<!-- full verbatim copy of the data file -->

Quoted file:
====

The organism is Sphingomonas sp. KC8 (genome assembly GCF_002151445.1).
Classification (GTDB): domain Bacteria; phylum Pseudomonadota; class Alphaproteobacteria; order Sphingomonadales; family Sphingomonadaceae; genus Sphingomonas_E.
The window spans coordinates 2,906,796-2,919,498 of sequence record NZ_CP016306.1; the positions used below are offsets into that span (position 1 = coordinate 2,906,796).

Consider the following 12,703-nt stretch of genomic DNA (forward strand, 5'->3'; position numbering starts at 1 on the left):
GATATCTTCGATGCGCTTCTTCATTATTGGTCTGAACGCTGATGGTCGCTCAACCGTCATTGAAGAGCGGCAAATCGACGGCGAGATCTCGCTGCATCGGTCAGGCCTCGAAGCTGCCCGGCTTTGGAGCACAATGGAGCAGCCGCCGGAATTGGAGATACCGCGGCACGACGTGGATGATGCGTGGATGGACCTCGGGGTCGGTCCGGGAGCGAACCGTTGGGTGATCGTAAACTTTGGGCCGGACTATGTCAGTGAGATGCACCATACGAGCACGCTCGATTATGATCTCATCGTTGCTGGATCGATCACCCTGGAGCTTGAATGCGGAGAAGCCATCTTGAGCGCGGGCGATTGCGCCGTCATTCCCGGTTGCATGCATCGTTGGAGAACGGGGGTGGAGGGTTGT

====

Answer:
The organism is Sphingomonas sp. KC8 (genome assembly GCF_002151445.1).
Classification (GTDB): domain Bacteria; phylum Pseudomonadota; class Alphaproteobacteria; order Sphingomonadales; family Sphingomonadaceae; genus Sphingomonas_E.
The window spans coordinates 2,906,796-2,919,498 of sequence record NZ_CP016306.1; the positions used below are offsets into that span (position 1 = coordinate 2,906,796).

Consider the following 12,703-nt stretch of genomic DNA (forward strand, 5'->3'; position numbering starts at 1 on the left):
GATATCTTCGATGCGCTTCTTCATTATTGGTCTGAACGCTGATGGTCGCTCAACCGTCATTGAAGAGCGGCAAATCGACGGCGAGATCTCGCTGCATCGGTCAGGCCTCGAAGCTGCCCGGCTTTGGAGCACAATGGAGCAGCCGCCGGAATTGGAGATACCGCGGCACGACGTGGATGATGCGTGGATGGACCTCGGGGTCGGTCCGGGAGCGAACCGTTGGGTGATCGTAAACTTTGGGCCGGACTATGTCAGTGAGATGCACCATACGAGCACGCTCGATTATGATCTCATCGTTGCTGGATCGATCACCCTGGAGCTTGAATGCGGAGAAGCCATCTTGAGCGCGGGCGATTGCGCCGTCATTCCCGGTTGCATGCATCGTTGGAGAACGGGGGTGGAGGGTTGT